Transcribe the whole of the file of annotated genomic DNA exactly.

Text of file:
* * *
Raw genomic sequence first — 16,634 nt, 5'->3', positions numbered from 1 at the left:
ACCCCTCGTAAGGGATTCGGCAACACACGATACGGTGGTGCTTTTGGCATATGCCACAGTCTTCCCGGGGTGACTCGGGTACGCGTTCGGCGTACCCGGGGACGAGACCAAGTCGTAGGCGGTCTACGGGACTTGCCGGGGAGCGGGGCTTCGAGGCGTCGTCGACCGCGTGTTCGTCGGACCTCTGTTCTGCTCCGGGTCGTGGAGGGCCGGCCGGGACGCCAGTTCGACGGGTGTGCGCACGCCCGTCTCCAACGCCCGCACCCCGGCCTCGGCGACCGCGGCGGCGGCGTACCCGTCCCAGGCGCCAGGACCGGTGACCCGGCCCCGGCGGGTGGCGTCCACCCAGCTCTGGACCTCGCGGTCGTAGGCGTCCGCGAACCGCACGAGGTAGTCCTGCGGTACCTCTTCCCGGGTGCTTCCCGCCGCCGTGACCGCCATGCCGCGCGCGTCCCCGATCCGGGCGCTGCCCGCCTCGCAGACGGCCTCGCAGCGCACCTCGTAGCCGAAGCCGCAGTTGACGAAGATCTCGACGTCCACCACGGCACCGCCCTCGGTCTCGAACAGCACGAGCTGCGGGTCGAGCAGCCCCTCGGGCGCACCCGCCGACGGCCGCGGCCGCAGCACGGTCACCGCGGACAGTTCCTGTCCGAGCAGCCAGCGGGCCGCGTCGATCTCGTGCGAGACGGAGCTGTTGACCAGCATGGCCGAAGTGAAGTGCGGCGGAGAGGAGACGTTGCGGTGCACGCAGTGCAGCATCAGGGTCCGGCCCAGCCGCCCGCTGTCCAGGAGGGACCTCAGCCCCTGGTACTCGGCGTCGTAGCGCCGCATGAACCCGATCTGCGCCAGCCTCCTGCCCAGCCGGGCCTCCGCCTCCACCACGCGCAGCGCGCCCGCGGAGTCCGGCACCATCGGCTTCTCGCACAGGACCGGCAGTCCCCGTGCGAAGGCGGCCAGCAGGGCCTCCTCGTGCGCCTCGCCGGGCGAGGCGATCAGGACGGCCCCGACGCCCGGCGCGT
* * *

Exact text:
Raw genomic sequence first — 16,634 nt, 5'->3', positions numbered from 1 at the left:
ACCCCTCGTAAGGGATTCGGCAACACACGATACGGTGGTGCTTTTGGCATATGCCACAGTCTTCCCGGGGTGACTCGGGTACGCGTTCGGCGTACCCGGGGACGAGACCAAGTCGTAGGCGGTCTACGGGACTTGCCGGGGAGCGGGGCTTCGAGGCGTCGTCGACCGCGTGTTCGTCGGACCTCTGTTCTGCTCCGGGTCGTGGAGGGCCGGCCGGGACGCCAGTTCGACGGGTGTGCGCACGCCCGTCTCCAACGCCCGCACCCCGGCCTCGGCGACCGCGGCGGCGGCGTACCCGTCCCAGGCGCCAGGACCGGTGACCCGGCCCCGGCGGGTGGCGTCCACCCAGCTCTGGACCTCGCGGTCGTAGGCGTCCGCGAACCGCACGAGGTAGTCCTGCGGTACCTCTTCCCGGGTGCTTCCCGCCGCCGTGACCGCCATGCCGCGCGCGTCCCCGATCCGGGCGCTGCCCGCCTCGCAGACGGCCTCGCAGCGCACCTCGTAGCCGAAGCCGCAGTTGACGAAGATCTCGACGTCCACCACGGCACCGCCCTCGGTCTCGAACAGCACGAGCTGCGGGTCGAGCAGCCCCTCGGGCGCACCCGCCGACGGCCGCGGCCGCAGCACGGTCACCGCGGACAGTTCCTGTCCGAGCAGCCAGCGGGCCGCGTCGATCTCGTGCGAGACGGAGCTGTTGACCAGCATGGCCGAAGTGAAGTGCGGCGGAGAGGAGACGTTGCGGTGCACGCAGTGCAGCATCAGGGTCCGGCCCAGCCGCCCGCTGTCCAGGAGGGACCTCAGCCCCTGGTACTCGGCGTCGTAGCGCCGCATGAACCCGATCTGCGCCAGCCTCCTGCCCAGCCGGGCCTCCGCCTCCACCACGCGCAGCGCGCCCGCGGAGTCCGGCACCATCGGCTTCTCGCACAGGACCGGCAGTCCCCGTGCGAAGGCGGCCAGCAGGGCCTCCTCGTGCGCCTCGCCGGGCGAGGCGATCAGGACGGCCCCGACGCCCGGCGCGT